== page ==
fkdjsadasd.ico is dropped onto the system:

 

It contains the following icon:

 

The tOr link leads to the following page:

 

After logging in using the requested information, a chat interface is presented:

 

We had the following conversation with the attacker but were unable to obtain information about file retrieval costs:

 

SonicWall Capture Labs provides protection against this threat via the following signature:

  • GAV: BlackBasta.RSM (Trojan)

This threat is also detected by SonicWall Capture ATP w/RTDMI and the Capture Client endpoint solutions.

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Fake picture installs a data wiper malware

The Sonicwall Capture Labs Research team came across a malware which purports to be a picture but has the intention to wipe the hard drive thus deleting data and programs. It is a multicomponent infection which starts with a fake image which then drops several files to carry out malicious behaviors.

Infection cycle:

The malware arrives as a picture entitled “SexyPhotos.jpg".

This is in fact a self-extracting archive that drops the following files:

  • %temp%/avtstart.bat
  • %temp%/del.exe
  • %temp%/windll.exe
  • %temp%/open.exe
  • %temp%/windowss.exe

It ensures persistence by executing avtstart.bat and adding the rest of the files into Startup.

copy dell.exe "C:\Users\%username%\AppData\Roaming\Microsoft\Windows\Start Menu\Programs\Startup"
copy windowss.exe "C:\Users\%username%\AppData\Roaming\Microsoft\Windows\Start Menu\Programs\Startup"
copy windll.exe "C:\Users\%username%\AppData\Roaming\Microsoft\Windows\Start Menu\Programs\Startup"
copy open.exe "C:\Users\%username%\AppData\Roaming\Microsoft\Windows\Start Menu\Programs\Startup"

The other executables that were dropped are all self-extracting archive files that each would drop a bat file and a vbs file to continue the infection.

Each of the files were executed successively as follows:

Windowss.exe drops the following files:

  • windowss.bat
  • windowss.vbs
  • readme.txt (a ransom note)

The vbs file, windowss.vbs, contains a simple command which will use wscript exe (Microsoft Windows script host utility for executing scripts) to execute the batch file, windowss.bat.

This batch file then renames all target files in the victim’s machine as “Locked_!counter!.Locked_fille.”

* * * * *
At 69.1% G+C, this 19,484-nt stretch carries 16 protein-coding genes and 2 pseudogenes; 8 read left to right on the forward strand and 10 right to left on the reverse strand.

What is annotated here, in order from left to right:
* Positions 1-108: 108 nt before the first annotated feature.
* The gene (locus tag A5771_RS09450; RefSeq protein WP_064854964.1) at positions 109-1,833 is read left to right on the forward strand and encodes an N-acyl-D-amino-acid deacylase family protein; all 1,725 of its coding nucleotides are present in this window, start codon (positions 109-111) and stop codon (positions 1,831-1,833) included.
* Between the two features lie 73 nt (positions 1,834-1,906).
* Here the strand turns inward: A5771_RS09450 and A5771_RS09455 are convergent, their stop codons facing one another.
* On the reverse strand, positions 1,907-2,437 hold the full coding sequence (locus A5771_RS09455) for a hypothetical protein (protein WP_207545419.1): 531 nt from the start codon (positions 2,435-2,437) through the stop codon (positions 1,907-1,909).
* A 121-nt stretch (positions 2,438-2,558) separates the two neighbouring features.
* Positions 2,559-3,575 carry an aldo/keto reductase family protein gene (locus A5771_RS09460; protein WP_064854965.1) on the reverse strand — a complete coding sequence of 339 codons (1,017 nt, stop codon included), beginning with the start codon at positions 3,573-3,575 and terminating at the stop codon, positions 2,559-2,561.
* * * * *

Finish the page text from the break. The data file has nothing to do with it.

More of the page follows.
These files will appear encrypted as if a ransomware had locked the file, but they were simply just renamed as in the screenshot below.

Windll.exe drops the following files:

  • windll.bat
  • windll.vbs
  • readme.txt (a copy of the ransom note)

These files executed similarly with the vbs calling wscript exe to execute the batch file. Windll.bat copies readme.txt into the directories where the locked files are.

Open.exe then drops the following files:

  • open.bat
  • open.vbs
  • open.txt

Again, the open.vbs script runs wscript to execute open.bat. This time the only purpose is to open a URL (that is currently down) and to open the readme.txt which contains instructions on how to unlock the seemingly locked files by paying cryptocurrency worth $300 to a bitcoin address.

However the infection cycle ends here. The original malware then looks for “dell.exe” which is unavailable since the file that was dropped was named “del.exe” with a single –L. If this was not misspelled the infection would have continued. In turn, an error message was shown instead.

Del.exe should have dropped the following files:

  • del.bat
  • del.vbs
  • del.txt

Del.vbs would have executed del.bat using wscript exe and would have wiped the victim’s machine, deleting all data in the drive.

SonicWall Capture Labs provides protection against this threat via the following signature:

  • GAV: Ransom.FK (Trojan)

This threat is also detected by SonicWALL Capture ATP w/RTDMI and the Capture Client endpoint solutions.